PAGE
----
With Derrick Rose out for the season, there has been much talk about the Chicago Bulls revamping the team and rebuilding. There is one more hidden opportunity for the Bulls, though. They could apply for the disabled player exception.
For those unfamiliar with one of the lesser-used aspects of the collective bargaining agreement (CBA), this might sound like mumbo jumbo. Here are the answers to what it is, what the Bulls could get with it, why the Bulls might do it, and why someone else would want to help.
What Is the Disabled Player Exception?
The CBA FAQ explains what the disable player exception is:
This exception allows a team which is over the cap to replace a disabled player who will be out for the remainder of that season (it can also be granted in the event of a player's death). This exception is granted by the league, based on an application from the team and a determination by an NBA-designated physician that the player is substantially more likely than not to be unable to play through the following June 15.
Derrick Rose’s injury certainly makes it appear that the Bulls could qualify for, and receive, this exception. According to the FAQ,
If this exception is granted, the team can acquire one player, via either trade or free agent signing, to replace the disabled player:
- The team may sign a free agent for one season only, for 50% of the disabled player's salary or the amount of the Non-Taxpayer Mid-Level exception, whichever is less.
- The team may trade for a player in the last season of his contract only (including any option years), who is making no more than 50% plus $100,000 of the disabled player's salary, or the amount of the Non-Taxpayer Mid-Level exception plus $100,000, whichever is less.
Since Rose’s salary is well over twice the mid-level exception of $5.15 million, that means the Bulls could sign or trade for a player worth $5.25 million.
It’s important to understand that exceptions can’t be combined with anything to get back a higher-value player. For example, the Bulls couldn’t offer Mike Dunleavy for Evan Turner and then use the exception to absorb the extra salary.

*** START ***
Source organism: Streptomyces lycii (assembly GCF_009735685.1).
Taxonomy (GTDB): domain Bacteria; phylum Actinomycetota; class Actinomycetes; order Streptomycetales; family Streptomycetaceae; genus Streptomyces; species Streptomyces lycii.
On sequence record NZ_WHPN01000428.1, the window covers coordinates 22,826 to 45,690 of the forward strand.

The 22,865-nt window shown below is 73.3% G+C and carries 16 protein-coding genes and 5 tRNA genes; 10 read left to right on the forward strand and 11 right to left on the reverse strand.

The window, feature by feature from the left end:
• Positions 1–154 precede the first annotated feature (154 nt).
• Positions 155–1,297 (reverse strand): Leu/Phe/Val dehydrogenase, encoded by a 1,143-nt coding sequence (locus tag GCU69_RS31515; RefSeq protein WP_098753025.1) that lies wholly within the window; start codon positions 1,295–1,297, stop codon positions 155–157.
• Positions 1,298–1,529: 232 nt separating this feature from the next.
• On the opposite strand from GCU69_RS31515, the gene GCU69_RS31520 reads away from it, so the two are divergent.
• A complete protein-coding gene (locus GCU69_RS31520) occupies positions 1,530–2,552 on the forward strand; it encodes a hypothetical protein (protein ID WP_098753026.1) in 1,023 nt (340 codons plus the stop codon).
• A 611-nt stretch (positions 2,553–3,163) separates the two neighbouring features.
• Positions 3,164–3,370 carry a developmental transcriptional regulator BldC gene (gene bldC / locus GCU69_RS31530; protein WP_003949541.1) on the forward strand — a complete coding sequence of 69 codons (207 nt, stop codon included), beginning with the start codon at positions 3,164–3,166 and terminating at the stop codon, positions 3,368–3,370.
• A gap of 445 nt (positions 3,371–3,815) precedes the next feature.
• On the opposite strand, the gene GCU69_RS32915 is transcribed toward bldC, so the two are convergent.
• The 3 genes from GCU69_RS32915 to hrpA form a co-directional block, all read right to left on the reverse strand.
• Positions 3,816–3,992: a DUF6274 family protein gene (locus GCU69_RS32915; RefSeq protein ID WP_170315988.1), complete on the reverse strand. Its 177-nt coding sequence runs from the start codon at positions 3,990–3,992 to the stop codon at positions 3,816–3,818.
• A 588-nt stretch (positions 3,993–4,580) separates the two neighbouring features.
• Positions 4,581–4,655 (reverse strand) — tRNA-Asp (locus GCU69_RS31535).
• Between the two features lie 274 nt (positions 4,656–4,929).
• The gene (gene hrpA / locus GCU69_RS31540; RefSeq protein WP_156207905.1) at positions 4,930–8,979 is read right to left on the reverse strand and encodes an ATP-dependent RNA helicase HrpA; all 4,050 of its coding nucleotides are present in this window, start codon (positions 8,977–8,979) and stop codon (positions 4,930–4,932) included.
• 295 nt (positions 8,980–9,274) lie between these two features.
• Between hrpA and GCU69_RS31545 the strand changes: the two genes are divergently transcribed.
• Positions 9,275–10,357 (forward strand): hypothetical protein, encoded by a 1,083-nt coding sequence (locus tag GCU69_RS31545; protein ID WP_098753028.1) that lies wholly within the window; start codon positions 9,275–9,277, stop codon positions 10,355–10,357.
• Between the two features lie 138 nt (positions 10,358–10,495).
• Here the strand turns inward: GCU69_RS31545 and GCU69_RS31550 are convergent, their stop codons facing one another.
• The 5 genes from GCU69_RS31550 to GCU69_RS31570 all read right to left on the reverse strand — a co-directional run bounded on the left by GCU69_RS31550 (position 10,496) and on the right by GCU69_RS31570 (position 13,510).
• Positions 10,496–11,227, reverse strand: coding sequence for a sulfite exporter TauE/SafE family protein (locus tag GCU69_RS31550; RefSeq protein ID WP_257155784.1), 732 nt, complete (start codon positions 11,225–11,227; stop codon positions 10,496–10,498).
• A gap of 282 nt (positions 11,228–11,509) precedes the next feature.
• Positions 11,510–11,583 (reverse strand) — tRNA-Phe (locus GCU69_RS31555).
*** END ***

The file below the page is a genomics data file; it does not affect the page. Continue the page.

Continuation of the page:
Future assets, however, can be included, because they don't impact the cap. So the Bulls could offer a second-round draft choice or a future protected first-round pick if they so desired.
Any player who is still a free agent would be obtainable for the minimum, therefore not requiring such an exception.
In order to receive this exception, the Bulls would have until January 15, 2014, to apply. They would be able to use the exception until March 15.
One other question some might have is, “What if Rose is available for the playoffs after all? Would getting the exception preclude him from playing?” Rose hinted as much in his first press conference since the injury, stating, via K.C. Johnson of the Chicago Tribune,
If I'm healthy and the situation is right, I'm going to be back playing. If I'm healthy and my meniscus is fully healed, of course I'll be out there playing, but if it's something totally different and the outcome is not how I would want it to be, it's no need.
If that were to happen, according the FAQ, “If the disabled player comes back sooner than expected he may be activated immediately, and the replacement player is not affected.”
Whom Could They Get?
Are there players on the trading block who qualify?
It might seem like it opens a lot of doors, but players in the last year of their contracts makes for a pretty narrow restriction. Here is a list of guards in the final year of their contracts making less than $5.25 million. I omitted starters such as Lance Stephenson or Mario Chalmers, who are obviously not going to be traded.